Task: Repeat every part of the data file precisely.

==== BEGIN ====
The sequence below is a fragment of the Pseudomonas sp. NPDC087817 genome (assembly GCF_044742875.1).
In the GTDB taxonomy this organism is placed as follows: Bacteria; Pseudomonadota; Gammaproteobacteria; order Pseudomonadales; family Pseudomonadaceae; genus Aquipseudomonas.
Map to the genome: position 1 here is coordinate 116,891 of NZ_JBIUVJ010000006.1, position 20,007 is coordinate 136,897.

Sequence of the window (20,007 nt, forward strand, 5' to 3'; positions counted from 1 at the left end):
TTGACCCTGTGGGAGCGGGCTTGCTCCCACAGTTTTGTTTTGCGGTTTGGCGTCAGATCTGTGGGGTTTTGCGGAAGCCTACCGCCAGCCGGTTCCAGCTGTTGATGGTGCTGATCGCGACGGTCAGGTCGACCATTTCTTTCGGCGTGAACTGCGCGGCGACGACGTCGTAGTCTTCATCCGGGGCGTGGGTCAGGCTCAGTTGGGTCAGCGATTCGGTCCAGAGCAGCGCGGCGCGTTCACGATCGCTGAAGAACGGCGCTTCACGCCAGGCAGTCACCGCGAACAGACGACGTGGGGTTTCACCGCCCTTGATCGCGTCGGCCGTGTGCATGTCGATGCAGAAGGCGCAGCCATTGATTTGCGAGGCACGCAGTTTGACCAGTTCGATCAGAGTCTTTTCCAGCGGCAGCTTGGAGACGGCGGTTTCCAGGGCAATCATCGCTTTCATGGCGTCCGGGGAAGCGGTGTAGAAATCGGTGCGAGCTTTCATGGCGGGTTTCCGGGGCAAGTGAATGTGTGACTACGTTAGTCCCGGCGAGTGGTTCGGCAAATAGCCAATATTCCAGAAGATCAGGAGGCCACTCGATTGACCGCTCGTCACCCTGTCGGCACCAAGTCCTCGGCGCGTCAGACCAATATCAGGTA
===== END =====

The sequence below is a fragment of the Pseudomonas sp. NPDC087817 genome (assembly GCF_044742875.1).
In the GTDB taxonomy this organism is placed as follows: Bacteria; Pseudomonadota; Gammaproteobacteria; order Pseudomonadales; family Pseudomonadaceae; genus Aquipseudomonas.
Map to the genome: position 1 here is coordinate 116,891 of NZ_JBIUVJ010000006.1, position 20,007 is coordinate 136,897.

Sequence of the window (20,007 nt, forward strand, 5' to 3'; positions counted from 1 at the left end):
TTGACCCTGTGGGAGCGGGCTTGCTCCCACAGTTTTGTTTTGCGGTTTGGCGTCAGATCTGTGGGGTTTTGCGGAAGCCTACCGCCAGCCGGTTCCAGCTGTTGATGGTGCTGATCGCGACGGTCAGGTCGACCATTTCTTTCGGCGTGAACTGCGCGGCGACGACGTCGTAGTCTTCATCCGGGGCGTGGGTCAGGCTCAGTTGGGTCAGCGATTCGGTCCAGAGCAGCGCGGCGCGTTCACGATCGCTGAAGAACGGCGCTTCACGCCAGGCAGTCACCGCGAACAGACGACGTGGGGTTTCACCGCCCTTGATCGCGTCGGCCGTGTGCATGTCGATGCAGAAGGCGCAGCCATTGATTTGCGAGGCACGCAGTTTGACCAGTTCGATCAGAGTCTTTTCCAGCGGCAGCTTGGAGACGGCGGTTTCCAGGGCAATCATCGCTTTCATGGCGTCCGGGGAAGCGGTGTAGAAATCGGTGCGAGCTTTCATGGCGGGTTTCCGGGGCAAGTGAATGTGTGACTACGTTAGTCCCGGCGAGTGGTTCGGCAAATAGCCAATATTCCAGAAGATCAGGAGGCCACTCGATTGACCGCTCGTCACCCTGTCGGCACCAAGTCCTCGGCGCGTCAGACCAATATCAGGTA